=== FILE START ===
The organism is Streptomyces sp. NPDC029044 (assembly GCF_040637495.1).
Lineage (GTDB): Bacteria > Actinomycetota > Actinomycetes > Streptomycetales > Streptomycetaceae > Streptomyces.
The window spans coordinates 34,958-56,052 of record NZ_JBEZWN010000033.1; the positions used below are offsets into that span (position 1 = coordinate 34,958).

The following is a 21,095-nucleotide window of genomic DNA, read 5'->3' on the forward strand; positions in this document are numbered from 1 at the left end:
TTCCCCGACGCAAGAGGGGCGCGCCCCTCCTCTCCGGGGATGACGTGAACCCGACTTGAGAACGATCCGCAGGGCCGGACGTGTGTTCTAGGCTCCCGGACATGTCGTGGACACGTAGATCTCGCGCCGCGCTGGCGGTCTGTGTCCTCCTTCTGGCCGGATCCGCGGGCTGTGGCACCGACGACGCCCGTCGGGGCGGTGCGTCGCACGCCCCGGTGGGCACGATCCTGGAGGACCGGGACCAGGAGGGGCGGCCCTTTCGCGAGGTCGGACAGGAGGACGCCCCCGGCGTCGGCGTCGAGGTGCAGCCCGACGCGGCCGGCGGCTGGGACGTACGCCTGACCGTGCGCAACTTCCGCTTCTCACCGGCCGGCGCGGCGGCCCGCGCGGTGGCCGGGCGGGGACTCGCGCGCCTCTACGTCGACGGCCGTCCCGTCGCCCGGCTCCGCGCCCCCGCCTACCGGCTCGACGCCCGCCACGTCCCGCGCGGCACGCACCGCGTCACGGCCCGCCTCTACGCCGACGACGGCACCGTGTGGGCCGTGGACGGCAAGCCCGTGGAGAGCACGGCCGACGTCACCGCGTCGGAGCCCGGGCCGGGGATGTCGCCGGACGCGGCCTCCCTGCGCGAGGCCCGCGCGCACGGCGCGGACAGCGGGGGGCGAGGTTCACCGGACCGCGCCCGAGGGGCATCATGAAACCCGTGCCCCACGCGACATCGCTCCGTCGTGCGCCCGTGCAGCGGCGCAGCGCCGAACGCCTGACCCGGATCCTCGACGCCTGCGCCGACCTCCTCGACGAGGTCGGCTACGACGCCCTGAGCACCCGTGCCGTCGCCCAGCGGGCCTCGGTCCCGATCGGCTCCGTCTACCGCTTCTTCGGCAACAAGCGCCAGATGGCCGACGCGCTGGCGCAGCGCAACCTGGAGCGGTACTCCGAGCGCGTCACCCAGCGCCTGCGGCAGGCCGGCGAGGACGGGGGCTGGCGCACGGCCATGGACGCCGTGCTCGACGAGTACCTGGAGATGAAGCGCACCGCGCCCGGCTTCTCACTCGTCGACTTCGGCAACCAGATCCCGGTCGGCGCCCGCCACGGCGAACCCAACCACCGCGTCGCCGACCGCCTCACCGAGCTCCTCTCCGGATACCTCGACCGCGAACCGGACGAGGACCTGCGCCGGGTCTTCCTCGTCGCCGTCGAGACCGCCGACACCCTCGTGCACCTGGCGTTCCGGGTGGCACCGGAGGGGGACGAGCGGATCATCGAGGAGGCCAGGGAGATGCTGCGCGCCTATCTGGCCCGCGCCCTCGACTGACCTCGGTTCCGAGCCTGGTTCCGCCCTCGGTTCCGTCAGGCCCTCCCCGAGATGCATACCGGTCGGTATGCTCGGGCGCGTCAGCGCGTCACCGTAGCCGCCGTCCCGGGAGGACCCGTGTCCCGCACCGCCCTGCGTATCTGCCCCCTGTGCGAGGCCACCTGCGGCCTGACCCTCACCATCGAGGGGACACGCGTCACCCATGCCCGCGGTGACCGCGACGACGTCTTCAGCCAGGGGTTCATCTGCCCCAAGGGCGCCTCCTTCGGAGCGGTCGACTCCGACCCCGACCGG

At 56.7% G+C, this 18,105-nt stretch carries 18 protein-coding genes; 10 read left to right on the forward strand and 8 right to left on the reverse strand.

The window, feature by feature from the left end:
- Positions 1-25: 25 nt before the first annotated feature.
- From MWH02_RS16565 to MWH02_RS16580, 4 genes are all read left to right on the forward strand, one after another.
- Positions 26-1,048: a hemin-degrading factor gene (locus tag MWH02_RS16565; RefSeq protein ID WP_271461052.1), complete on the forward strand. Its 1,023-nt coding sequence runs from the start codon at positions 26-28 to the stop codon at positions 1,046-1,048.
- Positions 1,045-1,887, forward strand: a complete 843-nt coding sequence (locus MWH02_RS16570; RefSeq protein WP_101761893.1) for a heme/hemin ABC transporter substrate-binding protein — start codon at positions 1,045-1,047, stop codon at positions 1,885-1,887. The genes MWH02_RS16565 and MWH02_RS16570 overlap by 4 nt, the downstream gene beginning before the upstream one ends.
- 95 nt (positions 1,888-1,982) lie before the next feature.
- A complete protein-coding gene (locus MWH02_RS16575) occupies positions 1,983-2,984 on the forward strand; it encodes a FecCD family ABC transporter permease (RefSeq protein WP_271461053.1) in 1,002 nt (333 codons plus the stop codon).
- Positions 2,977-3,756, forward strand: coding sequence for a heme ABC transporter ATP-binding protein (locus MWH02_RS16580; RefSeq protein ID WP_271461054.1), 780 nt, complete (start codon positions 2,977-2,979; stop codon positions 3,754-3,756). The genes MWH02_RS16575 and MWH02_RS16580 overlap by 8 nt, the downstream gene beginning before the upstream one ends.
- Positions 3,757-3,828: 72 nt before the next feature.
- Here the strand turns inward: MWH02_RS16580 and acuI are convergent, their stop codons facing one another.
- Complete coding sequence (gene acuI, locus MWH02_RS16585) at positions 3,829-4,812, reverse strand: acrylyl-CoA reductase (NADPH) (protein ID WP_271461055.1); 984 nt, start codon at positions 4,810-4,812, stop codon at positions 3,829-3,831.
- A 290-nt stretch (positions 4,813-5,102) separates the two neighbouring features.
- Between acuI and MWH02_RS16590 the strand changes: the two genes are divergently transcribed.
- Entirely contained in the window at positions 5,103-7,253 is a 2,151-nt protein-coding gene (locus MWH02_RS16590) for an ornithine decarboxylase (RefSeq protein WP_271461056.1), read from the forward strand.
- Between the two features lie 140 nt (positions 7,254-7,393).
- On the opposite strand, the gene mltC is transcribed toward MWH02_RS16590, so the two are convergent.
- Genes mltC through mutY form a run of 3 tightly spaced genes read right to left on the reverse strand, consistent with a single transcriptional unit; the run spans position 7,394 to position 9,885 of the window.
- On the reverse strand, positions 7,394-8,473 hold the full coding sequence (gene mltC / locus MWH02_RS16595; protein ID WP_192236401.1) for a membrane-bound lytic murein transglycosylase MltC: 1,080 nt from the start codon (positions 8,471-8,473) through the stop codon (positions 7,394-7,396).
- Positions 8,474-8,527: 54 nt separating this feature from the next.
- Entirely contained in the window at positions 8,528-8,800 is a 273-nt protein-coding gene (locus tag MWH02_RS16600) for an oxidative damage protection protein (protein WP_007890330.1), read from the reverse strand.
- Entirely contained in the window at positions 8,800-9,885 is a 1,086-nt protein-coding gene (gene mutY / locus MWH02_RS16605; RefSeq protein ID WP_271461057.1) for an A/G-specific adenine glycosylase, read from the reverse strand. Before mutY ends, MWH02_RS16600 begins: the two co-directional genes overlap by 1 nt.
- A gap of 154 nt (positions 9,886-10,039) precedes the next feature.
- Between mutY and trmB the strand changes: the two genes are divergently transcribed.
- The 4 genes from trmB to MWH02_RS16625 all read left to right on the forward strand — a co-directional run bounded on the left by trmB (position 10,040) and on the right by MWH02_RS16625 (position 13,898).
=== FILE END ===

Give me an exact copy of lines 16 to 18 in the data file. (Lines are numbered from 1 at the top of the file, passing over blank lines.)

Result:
- Here the strand turns inward: MWH02_RS16580 and acuI are convergent, their stop codons facing one another.
- Complete coding sequence (gene acuI, locus MWH02_RS16585) at positions 3,829-4,812, reverse strand: acrylyl-CoA reductase (NADPH) (protein ID WP_271461055.1); 984 nt, start codon at positions 4,810-4,812, stop codon at positions 3,829-3,831.
- A 290-nt stretch (positions 4,813-5,102) separates the two neighbouring features.